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Perry Tells Russia To Stop Using Energy As Economic Weapon

Perry Tells Russia To Stop Using Energy As Economic Weapon

Nord Stream 2

The United States welcomes competition from Russia on the global energy markets, but Russia can no longer use energy as an economic weapon, U.S. Secretary of Energy Rick Perry saidon Thursday during his meeting with Russia’s Energy Minister Alexander Novak in Moscow.

At the meeting, “Secretary Perry also expressed his disappointment and concern about Russia’s continued attempts to infiltrate the American electric grid,” a statement from the U.S. Department of Energy on the meeting says.

“Secretary Perry made clear that while the United States welcomes competition with Russia in energy markets across Europe, Asia and elsewhere, Moscow can no longer use energy as an economic weapon. The United States is now in a position to offer these nations an alternative source of supply,” the DOE said.

Russian gas giant Gazprom, which holds a third of European natural gas market, has in the past cut supply to Europe via Ukraine due to disputes over pricing, and has prevented customers from reselling natural gas, dominating most of the markets in central and southeastern Europe.

Referring to the controversial Gazprom-led Nord Stream 2 gas pipeline project to Germany, “President Trump has made clear that the United States staunchly opposes the Nordstream 2 Pipeline, which would expand a single-source gas artery deep into Europe,” the DOE said.

“The U.S. supports the desire of European nations to minimize their dependence on Russia as a single energy supplier, and look forward to increasing LNG exports to the region, as announced by President Trump and EU President Juncker in June.”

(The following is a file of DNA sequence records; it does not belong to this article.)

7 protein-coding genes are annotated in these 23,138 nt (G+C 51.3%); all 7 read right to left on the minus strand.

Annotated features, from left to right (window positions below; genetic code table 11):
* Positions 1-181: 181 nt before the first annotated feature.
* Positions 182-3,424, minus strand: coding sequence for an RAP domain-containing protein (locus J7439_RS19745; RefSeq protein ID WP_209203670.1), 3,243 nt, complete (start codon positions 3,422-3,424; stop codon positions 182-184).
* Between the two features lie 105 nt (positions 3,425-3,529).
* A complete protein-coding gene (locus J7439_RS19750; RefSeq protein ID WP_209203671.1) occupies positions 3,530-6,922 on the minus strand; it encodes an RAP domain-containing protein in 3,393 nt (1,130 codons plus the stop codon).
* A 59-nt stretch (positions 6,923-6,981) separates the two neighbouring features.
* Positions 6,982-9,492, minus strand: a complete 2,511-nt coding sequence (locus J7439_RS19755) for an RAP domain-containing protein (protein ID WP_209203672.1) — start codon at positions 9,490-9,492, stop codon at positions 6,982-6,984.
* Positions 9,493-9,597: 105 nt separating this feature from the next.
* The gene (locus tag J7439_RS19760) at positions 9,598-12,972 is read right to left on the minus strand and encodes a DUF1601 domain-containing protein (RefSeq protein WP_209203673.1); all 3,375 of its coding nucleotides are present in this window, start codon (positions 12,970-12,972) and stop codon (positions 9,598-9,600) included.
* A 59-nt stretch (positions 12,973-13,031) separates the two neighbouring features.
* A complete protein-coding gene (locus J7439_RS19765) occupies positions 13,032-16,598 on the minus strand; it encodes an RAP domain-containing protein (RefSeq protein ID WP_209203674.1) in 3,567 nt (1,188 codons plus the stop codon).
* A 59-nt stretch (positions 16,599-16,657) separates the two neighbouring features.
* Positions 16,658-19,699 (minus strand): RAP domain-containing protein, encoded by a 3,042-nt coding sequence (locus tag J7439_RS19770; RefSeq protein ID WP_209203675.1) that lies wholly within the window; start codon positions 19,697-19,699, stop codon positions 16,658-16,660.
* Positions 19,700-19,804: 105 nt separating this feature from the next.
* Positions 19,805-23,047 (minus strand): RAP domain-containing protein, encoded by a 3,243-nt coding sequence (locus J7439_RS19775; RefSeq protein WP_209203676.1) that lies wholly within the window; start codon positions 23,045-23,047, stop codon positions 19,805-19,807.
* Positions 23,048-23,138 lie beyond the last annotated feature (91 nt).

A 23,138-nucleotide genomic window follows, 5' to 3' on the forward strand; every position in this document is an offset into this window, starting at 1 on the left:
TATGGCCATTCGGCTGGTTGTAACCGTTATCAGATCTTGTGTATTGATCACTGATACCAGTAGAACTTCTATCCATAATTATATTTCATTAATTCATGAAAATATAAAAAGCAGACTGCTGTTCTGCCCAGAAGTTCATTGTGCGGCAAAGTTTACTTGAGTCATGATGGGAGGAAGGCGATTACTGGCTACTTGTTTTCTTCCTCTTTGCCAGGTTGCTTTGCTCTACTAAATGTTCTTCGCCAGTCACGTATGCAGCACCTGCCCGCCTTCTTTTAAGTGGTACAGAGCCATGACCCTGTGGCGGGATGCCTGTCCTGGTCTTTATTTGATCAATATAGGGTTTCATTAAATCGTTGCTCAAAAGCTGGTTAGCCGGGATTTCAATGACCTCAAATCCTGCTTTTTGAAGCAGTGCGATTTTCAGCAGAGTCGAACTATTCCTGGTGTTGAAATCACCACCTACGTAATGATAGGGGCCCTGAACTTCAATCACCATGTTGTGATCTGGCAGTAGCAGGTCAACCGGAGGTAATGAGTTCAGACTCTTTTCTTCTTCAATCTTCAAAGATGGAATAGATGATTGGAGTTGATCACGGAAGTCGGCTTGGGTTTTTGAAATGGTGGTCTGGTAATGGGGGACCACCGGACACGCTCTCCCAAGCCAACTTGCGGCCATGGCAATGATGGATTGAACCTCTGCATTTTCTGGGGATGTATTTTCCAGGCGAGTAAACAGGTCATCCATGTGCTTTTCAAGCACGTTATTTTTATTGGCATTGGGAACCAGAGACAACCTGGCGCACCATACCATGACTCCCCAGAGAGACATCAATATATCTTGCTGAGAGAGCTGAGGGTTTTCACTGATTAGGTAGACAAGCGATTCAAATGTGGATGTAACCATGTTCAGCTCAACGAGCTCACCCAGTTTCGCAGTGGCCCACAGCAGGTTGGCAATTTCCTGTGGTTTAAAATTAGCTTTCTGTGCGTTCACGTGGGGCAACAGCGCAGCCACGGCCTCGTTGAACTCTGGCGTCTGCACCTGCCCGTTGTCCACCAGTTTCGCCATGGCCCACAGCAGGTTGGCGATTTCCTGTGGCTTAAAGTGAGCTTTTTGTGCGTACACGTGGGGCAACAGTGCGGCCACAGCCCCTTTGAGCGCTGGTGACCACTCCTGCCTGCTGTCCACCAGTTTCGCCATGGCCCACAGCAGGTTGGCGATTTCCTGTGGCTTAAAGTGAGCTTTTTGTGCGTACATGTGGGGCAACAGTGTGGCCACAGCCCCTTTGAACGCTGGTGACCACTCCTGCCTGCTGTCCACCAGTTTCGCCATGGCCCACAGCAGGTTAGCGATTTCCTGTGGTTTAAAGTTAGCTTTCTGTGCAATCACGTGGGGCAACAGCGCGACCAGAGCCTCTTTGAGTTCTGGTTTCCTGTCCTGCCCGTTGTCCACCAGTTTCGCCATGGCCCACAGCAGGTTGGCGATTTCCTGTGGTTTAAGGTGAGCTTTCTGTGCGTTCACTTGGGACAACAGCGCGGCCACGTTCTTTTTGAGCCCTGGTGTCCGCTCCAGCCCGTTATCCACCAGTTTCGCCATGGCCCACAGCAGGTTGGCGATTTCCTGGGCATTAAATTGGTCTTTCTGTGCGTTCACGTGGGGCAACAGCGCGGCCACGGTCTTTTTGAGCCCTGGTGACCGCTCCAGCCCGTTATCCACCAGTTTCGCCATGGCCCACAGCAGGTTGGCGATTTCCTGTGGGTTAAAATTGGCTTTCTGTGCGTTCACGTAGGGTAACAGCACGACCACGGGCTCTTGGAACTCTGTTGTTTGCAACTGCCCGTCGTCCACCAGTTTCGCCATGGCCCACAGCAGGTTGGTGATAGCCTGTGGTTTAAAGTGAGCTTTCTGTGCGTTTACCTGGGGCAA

During his visit to Moscow, when asked if the U.S. could impose sanctions on Nord Stream 2 and if more energy sanctions were being planned, Secretary Perry told reporters “Yes to your first question and yes to your second.” However, sanctions are not where the U.S. and Russia want to go, the AP quoted Secretary Perry as saying.

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The U.S. Is The World’s Top Oil Producer, But For How Long?

The U.S. Is The World’s Top Oil Producer, But For How Long?

oil storage

The U.S. Energy Information Administration (EIA) said on Tuesday that the U.S. likely surpassed Saudi Arabia and Russia earlier this year to become the world’s top crude oil producer. The EIA based its disclosure on preliminary estimates in its Short-Term Energy Outlook which is released every month.

The U.S., in news that was widely covered by media at the time, bypassed Saudi Arabia in February to become the second largest global oil producer, the EIA says. It was the first time in more than 20 years that the U.S. out produced Saudi Arabia. Then in June and August, U.S. output bypassed Russia for the first time since February 1999.